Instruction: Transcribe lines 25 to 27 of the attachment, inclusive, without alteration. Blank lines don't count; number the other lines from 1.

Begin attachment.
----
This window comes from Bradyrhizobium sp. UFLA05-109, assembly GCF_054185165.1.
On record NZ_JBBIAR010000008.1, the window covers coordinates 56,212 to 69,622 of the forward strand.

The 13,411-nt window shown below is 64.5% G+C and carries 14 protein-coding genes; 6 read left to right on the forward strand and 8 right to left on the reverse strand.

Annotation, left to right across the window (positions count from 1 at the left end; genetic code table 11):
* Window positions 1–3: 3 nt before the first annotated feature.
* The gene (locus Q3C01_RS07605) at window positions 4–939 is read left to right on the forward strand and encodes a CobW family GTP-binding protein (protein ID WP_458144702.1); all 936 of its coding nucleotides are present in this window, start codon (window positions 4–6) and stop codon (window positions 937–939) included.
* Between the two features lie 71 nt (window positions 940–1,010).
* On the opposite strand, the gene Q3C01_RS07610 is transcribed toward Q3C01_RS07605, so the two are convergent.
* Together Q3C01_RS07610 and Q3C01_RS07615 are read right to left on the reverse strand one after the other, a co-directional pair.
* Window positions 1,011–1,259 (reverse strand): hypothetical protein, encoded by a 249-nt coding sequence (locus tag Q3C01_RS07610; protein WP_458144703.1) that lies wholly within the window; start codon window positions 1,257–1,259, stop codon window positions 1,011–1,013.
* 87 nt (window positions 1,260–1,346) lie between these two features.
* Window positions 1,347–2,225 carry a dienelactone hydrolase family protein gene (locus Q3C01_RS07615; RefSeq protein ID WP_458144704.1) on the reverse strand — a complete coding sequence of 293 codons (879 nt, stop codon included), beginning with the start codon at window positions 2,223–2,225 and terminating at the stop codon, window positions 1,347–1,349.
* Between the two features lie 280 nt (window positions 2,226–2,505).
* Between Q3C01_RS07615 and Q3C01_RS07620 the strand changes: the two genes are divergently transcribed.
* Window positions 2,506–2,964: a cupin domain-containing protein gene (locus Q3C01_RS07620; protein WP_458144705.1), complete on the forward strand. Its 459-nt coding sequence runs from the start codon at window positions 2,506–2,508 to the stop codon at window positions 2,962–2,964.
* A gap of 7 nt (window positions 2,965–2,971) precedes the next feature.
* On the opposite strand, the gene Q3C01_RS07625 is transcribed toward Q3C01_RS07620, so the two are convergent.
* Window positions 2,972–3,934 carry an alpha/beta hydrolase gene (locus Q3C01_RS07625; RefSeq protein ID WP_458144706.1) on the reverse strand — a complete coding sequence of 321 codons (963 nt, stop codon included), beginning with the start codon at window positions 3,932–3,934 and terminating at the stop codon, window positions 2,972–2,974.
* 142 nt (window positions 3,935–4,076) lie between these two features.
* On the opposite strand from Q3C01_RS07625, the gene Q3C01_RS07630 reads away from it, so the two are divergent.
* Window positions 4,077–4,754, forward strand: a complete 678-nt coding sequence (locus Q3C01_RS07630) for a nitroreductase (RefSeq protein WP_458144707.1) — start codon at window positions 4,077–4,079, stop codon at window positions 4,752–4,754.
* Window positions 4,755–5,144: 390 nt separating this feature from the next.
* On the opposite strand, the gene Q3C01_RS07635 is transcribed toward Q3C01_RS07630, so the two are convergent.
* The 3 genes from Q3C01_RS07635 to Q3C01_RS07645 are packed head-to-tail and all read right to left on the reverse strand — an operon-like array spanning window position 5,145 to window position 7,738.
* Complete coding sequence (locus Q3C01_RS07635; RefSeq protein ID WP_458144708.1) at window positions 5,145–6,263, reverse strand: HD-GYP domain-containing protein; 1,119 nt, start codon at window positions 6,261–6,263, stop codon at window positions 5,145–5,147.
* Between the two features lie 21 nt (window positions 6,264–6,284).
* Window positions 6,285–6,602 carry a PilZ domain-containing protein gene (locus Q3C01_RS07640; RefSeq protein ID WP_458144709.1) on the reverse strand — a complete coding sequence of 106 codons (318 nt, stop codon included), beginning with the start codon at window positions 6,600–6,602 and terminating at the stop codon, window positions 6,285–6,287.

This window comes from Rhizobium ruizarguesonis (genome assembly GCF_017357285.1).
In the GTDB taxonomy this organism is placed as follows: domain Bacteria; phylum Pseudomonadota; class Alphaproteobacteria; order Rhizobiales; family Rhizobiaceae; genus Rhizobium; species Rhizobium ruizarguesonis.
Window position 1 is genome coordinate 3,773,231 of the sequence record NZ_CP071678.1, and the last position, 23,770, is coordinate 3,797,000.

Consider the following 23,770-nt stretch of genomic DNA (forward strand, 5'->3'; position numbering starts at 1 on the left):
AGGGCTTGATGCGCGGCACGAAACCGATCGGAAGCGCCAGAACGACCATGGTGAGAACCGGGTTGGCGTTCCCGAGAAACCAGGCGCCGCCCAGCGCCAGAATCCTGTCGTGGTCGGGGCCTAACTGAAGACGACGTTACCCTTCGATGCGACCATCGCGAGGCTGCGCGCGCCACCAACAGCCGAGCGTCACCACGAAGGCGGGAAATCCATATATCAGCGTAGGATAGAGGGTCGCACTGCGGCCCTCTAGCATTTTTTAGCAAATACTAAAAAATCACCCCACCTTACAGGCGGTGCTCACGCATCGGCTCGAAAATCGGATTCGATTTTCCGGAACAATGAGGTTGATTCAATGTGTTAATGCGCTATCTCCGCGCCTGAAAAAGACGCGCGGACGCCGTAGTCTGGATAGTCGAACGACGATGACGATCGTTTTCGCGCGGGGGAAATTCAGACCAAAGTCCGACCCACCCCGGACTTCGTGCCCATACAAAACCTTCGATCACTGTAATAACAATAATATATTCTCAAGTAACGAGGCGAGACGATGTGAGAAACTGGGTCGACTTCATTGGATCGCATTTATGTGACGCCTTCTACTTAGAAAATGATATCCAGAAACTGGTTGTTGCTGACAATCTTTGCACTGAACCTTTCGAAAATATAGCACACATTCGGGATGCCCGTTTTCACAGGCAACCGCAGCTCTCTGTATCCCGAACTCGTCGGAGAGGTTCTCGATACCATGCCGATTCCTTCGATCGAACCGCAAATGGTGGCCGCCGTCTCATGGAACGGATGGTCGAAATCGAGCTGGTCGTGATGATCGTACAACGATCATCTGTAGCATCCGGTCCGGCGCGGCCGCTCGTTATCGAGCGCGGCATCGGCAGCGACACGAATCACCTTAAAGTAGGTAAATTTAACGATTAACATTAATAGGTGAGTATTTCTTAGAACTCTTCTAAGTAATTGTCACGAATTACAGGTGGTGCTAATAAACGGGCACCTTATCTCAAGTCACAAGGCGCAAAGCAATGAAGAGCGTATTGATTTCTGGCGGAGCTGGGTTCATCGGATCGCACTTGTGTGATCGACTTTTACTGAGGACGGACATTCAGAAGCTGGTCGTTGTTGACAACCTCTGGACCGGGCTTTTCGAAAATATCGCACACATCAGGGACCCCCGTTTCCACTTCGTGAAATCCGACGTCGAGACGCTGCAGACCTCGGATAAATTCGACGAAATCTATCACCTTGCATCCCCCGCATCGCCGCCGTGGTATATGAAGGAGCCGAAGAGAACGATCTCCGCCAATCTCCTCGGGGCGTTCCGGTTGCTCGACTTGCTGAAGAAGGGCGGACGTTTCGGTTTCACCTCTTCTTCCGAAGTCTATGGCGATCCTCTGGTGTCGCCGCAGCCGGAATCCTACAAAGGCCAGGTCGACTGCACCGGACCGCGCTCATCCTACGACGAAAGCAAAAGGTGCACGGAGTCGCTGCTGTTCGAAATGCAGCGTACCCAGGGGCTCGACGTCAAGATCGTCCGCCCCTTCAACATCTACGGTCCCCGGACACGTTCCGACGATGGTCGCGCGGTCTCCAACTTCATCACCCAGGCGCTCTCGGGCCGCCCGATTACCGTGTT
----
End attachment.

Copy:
* Complete coding sequence (locus Q3C01_RS07635; RefSeq protein ID WP_458144708.1) at window positions 5,145–6,263, reverse strand: HD-GYP domain-containing protein; 1,119 nt, start codon at window positions 6,261–6,263, stop codon at window positions 5,145–5,147.
* Between the two features lie 21 nt (window positions 6,264–6,284).
* Window positions 6,285–6,602 carry a PilZ domain-containing protein gene (locus Q3C01_RS07640; RefSeq protein ID WP_458144709.1) on the reverse strand — a complete coding sequence of 106 codons (318 nt, stop codon included), beginning with the start codon at window positions 6,600–6,602 and terminating at the stop codon, window positions 6,285–6,287.